White space is your friend, as page designers all know. Now, it could be the friend of rural internet users as well.
Chairman Ajit Pai said at a House Communications Subcommittee meeting the FCC “will be aggressive about freeing up TV band white spaces for rural broadband,” according to broadcastingcable.com. If he follows through — and a bipartisan group of members of Congress are urging him on — this could represent a revolution in broadband technology in the hinterlands.
Urban dwellers now take broadband and its faster speeds for granted — as 300 million Americans already have access. But 34 million Americans, 24 million of them in rural areas, still lack access to this game-changing technology. That means not only do residents have to wait longer for pages to load, but businesses are unlikely to locate there, and technologies, such as monitoring of crops, that could change the face of farming, cannot be deployed.
Technological advances now allow TV white space — the buffer space between two stations on the broadcast spectrum — to be used for transmissions that could include broadband.
Internet infrastructure will not fully cover the country for some time — it’s too expensive to install and maintain in vast, sparsely populated areas. But TV is available everywhere, and broadband would be available within nine miles of wherever a TV signal was received, which would mean even those in the most remote corners of the country could get broadband service in this way.
The FCC did not allow the use of white space because of fears the signals would interfere with those on licensed spectrums. But in 2010, it adopted new rules that permit unlicensed transmitters to use white space within regulations that guard against signal interference. In 2015, it further relaxed regulations.
But now, there is not enough white space for firms to create a white space broadband market, so some are asking the FCC to set aside additional buffer space — or even empty channels — for expanding broadband. Officials with Microsoft have said three channels — or 18 megahertz — are needed to fully meet demand.
Microsoft is the technology leader on using white space to promote broadband access, and the opposition to this has focused on the firm. The National Association of Broadcasters, for instance, charges Microsoft should have to bid for spectrum just like TV stations and has not used the spectrum it has been granted.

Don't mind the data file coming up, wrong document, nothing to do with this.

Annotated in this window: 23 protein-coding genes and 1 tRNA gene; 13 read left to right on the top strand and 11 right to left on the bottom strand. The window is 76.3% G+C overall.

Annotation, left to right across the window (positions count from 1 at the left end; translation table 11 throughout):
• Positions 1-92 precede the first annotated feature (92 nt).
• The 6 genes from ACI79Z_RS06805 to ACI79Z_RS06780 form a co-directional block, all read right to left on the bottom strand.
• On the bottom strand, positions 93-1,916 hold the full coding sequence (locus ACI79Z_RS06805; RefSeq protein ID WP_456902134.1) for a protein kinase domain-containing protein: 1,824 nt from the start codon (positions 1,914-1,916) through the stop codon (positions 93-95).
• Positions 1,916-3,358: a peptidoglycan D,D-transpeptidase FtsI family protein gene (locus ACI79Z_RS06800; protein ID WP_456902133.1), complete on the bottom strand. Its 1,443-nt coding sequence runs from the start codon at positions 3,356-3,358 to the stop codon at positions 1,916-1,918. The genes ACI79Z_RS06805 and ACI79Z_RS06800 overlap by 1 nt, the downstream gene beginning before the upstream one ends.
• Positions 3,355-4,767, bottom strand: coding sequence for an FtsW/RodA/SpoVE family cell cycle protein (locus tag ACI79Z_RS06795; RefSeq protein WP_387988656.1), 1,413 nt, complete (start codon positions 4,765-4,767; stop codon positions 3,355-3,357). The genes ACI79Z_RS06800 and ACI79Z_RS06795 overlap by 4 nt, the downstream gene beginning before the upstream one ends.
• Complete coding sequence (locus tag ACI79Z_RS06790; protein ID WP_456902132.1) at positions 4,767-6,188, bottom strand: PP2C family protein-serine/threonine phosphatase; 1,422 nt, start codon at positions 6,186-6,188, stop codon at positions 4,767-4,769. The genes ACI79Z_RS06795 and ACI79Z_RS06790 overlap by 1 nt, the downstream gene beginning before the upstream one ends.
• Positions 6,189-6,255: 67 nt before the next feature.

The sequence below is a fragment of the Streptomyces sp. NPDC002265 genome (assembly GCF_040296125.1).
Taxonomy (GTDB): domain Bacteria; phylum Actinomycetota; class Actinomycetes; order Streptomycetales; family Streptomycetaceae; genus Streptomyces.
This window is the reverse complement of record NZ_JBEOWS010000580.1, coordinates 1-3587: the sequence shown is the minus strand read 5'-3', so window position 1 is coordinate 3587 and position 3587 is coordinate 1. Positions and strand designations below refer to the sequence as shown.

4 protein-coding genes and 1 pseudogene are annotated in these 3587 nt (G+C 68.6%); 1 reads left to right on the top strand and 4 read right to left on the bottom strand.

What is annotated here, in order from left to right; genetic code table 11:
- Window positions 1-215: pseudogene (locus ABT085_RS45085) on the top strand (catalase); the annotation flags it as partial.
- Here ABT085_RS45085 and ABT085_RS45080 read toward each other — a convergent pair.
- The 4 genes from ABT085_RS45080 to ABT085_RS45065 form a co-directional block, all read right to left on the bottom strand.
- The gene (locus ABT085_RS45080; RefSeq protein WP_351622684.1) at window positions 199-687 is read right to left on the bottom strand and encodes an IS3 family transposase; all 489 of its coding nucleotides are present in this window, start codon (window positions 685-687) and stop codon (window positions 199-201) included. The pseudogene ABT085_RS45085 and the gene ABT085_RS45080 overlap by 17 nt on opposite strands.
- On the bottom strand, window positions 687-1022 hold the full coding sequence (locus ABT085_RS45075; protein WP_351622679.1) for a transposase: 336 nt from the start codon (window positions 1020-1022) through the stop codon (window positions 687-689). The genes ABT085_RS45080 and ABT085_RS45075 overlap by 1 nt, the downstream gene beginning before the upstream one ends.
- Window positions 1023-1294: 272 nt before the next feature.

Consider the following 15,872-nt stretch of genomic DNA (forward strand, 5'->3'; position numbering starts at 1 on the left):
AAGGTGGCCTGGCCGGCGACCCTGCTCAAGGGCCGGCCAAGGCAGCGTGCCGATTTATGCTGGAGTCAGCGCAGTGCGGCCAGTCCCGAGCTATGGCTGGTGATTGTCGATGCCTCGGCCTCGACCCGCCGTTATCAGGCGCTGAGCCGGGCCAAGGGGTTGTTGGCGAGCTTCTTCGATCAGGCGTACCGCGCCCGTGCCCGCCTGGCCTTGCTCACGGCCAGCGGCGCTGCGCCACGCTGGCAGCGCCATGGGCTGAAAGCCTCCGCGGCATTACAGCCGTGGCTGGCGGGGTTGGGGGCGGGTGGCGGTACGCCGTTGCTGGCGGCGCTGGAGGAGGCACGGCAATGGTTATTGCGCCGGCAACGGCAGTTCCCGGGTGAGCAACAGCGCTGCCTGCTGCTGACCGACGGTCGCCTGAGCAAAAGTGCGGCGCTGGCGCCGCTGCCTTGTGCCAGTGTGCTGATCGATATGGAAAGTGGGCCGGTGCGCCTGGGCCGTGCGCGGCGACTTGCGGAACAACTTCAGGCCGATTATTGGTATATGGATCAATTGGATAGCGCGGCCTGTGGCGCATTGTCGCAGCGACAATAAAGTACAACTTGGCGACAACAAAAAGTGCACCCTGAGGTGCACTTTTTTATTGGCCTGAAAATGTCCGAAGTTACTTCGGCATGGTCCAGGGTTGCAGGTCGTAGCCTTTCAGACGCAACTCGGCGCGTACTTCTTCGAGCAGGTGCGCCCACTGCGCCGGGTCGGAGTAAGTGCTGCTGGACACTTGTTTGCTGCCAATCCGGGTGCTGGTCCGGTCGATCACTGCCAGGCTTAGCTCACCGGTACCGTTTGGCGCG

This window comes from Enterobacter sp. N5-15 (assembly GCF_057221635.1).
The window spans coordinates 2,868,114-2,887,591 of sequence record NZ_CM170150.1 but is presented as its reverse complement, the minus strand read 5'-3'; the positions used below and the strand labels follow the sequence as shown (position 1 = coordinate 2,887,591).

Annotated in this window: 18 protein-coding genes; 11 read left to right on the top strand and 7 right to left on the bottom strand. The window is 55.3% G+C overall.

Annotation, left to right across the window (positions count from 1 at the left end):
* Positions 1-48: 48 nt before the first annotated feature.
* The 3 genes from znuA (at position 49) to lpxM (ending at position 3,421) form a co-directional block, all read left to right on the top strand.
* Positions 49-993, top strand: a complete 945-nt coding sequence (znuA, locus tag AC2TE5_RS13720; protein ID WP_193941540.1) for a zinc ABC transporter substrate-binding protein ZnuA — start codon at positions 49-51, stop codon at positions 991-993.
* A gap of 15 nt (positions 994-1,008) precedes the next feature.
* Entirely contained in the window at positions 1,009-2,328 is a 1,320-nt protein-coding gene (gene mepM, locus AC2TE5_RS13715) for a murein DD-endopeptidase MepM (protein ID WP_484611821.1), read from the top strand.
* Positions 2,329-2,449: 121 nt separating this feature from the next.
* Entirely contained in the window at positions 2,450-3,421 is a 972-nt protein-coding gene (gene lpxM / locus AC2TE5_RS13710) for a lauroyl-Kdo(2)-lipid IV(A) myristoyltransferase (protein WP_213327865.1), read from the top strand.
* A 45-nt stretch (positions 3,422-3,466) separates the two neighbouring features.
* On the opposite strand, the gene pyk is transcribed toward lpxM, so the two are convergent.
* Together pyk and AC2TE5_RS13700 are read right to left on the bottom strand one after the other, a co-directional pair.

But Microsoft said it would “help stimulate investment through royalty-free access to at least 39 patents and sample source code related to technology we’ve developed” if the spectrum space were granted.
This is not some not-quite-ready futuristic technology. Already, megachurches use it for their wireless microphones, hospitals connect the monitoring of patients’ vital signs via wireless white space Internet and Broadway theaters and NFL stadiums use it to enhance their customers’ experiences. If the necessary white space — three channels or at least 18 megahertz — can be made available, it can mean broadband for virtually everyone.
Pai was not sold on the concept until he took a tour of rural America and got an earful about the lack of access to broadband. Now he is supportive if he can be satisfied the signals won’t interfere with existing channels, and he is pondering a hearing to explore further expansion of the market.
Mignon Clyburn, one of his fellow commissioners, said she would be “the wind beneath the wings” of support for using white spaces for broadband, and another, Michael O’Rielly, has said he is in as long as full-power broadcast channels are protected.
Congress seems persuadable as well. In fact, 42 members already have signed onto a bipartisan letter that points out the potential for white space to bring broadband to rural USA. The letter asked the agency to reaffirm that unlicensed devises can operate in TV white spaces and to make available the three usable TV channels for broadband transmission in every market in the country.
Lack of access to broadband is a serious problem for which an inexpensive and comprehensive solution now seems at hand. Our last presidential election turned on the fact that Flyover America cannot make itself heard. Broadband is not all of that problem — 63 percent of those in rural areas do have access to it — but it is part of it.
It also is part of the reason rural areas are falling behind economically. Businesses simply can’t locate there.
We elected a president who promised to remove the counterproductive rules that are holding back our economy. He has made great headway on this. The FCC can make much more headway by guaranteeing that spectrum space is available and bringing rural broadband to market as quickly as possible.
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